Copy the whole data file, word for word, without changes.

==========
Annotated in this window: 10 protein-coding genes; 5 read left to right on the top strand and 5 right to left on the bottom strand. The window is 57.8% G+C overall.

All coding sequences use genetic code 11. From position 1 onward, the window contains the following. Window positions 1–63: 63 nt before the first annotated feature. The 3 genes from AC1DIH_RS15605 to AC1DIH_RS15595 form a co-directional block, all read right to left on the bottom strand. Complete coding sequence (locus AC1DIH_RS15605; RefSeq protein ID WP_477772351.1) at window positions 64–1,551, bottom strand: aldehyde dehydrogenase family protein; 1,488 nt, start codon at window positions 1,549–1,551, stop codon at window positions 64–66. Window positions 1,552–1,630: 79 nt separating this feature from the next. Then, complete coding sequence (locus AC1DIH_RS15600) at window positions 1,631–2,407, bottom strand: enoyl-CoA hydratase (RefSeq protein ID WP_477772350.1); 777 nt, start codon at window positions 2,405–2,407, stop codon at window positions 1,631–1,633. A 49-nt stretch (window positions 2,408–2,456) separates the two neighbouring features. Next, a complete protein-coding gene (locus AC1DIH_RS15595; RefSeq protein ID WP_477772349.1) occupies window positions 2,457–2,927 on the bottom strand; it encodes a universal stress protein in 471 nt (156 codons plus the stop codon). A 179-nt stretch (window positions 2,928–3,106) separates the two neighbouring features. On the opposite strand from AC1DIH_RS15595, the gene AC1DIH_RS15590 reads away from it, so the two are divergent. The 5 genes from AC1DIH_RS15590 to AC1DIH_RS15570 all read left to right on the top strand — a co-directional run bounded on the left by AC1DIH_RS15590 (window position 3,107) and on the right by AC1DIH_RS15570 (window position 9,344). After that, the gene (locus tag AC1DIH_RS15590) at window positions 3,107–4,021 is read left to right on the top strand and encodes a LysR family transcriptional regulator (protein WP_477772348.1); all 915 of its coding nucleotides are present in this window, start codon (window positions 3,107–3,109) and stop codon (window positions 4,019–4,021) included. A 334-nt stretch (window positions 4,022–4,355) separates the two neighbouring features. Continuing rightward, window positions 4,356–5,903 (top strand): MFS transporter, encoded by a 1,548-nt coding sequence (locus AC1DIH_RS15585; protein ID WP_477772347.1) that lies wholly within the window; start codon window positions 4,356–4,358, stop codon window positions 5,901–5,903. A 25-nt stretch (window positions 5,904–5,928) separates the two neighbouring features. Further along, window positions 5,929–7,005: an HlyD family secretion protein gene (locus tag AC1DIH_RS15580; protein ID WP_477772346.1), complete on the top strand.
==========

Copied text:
Annotated in this window: 10 protein-coding genes; 5 read left to right on the top strand and 5 right to left on the bottom strand. The window is 57.8% G+C overall.

All coding sequences use genetic code 11. From position 1 onward, the window contains the following. Window positions 1–63: 63 nt before the first annotated feature. The 3 genes from AC1DIH_RS15605 to AC1DIH_RS15595 form a co-directional block, all read right to left on the bottom strand. Complete coding sequence (locus AC1DIH_RS15605; RefSeq protein ID WP_477772351.1) at window positions 64–1,551, bottom strand: aldehyde dehydrogenase family protein; 1,488 nt, start codon at window positions 1,549–1,551, stop codon at window positions 64–66. Window positions 1,552–1,630: 79 nt separating this feature from the next. Then, complete coding sequence (locus AC1DIH_RS15600) at window positions 1,631–2,407, bottom strand: enoyl-CoA hydratase (RefSeq protein ID WP_477772350.1); 777 nt, start codon at window positions 2,405–2,407, stop codon at window positions 1,631–1,633. A 49-nt stretch (window positions 2,408–2,456) separates the two neighbouring features. Next, a complete protein-coding gene (locus AC1DIH_RS15595; RefSeq protein ID WP_477772349.1) occupies window positions 2,457–2,927 on the bottom strand; it encodes a universal stress protein in 471 nt (156 codons plus the stop codon). A 179-nt stretch (window positions 2,928–3,106) separates the two neighbouring features. On the opposite strand from AC1DIH_RS15595, the gene AC1DIH_RS15590 reads away from it, so the two are divergent. The 5 genes from AC1DIH_RS15590 to AC1DIH_RS15570 all read left to right on the top strand — a co-directional run bounded on the left by AC1DIH_RS15590 (window position 3,107) and on the right by AC1DIH_RS15570 (window position 9,344). After that, the gene (locus tag AC1DIH_RS15590) at window positions 3,107–4,021 is read left to right on the top strand and encodes a LysR family transcriptional regulator (protein WP_477772348.1); all 915 of its coding nucleotides are present in this window, start codon (window positions 3,107–3,109) and stop codon (window positions 4,019–4,021) included. A 334-nt stretch (window positions 4,022–4,355) separates the two neighbouring features. Continuing rightward, window positions 4,356–5,903 (top strand): MFS transporter, encoded by a 1,548-nt coding sequence (locus AC1DIH_RS15585; protein ID WP_477772347.1) that lies wholly within the window; start codon window positions 4,356–4,358, stop codon window positions 5,901–5,903. A 25-nt stretch (window positions 5,904–5,928) separates the two neighbouring features. Further along, window positions 5,929–7,005: an HlyD family secretion protein gene (locus tag AC1DIH_RS15580; protein ID WP_477772346.1), complete on the top strand.